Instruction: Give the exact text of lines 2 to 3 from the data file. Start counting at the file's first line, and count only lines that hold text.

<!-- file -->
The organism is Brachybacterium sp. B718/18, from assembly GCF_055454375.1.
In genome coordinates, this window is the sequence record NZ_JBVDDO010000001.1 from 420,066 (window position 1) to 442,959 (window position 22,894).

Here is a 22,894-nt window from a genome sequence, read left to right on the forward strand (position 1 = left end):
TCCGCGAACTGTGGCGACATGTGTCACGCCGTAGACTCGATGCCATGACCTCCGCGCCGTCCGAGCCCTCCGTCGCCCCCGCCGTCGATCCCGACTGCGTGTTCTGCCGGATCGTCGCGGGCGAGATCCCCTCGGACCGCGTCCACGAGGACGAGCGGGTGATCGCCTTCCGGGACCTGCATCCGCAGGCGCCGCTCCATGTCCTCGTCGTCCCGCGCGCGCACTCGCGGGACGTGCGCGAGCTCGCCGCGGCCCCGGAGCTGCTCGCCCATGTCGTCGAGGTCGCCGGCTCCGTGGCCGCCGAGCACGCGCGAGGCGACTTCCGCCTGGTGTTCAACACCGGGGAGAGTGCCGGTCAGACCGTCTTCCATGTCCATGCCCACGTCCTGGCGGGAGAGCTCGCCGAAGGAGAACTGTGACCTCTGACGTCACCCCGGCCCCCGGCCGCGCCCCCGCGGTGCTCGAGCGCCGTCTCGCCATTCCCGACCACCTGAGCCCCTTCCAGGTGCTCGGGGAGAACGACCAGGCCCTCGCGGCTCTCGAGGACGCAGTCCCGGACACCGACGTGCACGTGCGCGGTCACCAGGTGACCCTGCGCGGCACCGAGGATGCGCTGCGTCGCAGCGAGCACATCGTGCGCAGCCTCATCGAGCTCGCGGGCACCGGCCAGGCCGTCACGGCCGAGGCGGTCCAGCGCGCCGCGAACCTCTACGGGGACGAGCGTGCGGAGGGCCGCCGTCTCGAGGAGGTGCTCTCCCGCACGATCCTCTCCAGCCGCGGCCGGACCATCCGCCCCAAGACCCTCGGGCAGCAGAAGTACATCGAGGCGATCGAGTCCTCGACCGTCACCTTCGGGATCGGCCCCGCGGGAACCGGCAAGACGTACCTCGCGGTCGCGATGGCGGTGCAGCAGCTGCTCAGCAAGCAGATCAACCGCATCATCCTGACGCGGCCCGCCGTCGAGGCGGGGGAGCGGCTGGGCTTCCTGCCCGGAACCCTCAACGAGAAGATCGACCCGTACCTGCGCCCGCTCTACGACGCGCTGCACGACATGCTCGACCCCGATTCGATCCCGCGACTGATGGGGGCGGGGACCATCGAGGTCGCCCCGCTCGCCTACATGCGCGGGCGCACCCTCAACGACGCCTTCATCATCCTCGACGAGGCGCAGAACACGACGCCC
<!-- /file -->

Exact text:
In genome coordinates, this window is the sequence record NZ_JBVDDO010000001.1 from 420,066 (window position 1) to 442,959 (window position 22,894).

Here is a 22,894-nt window from a genome sequence, read left to right on the forward strand (position 1 = left end):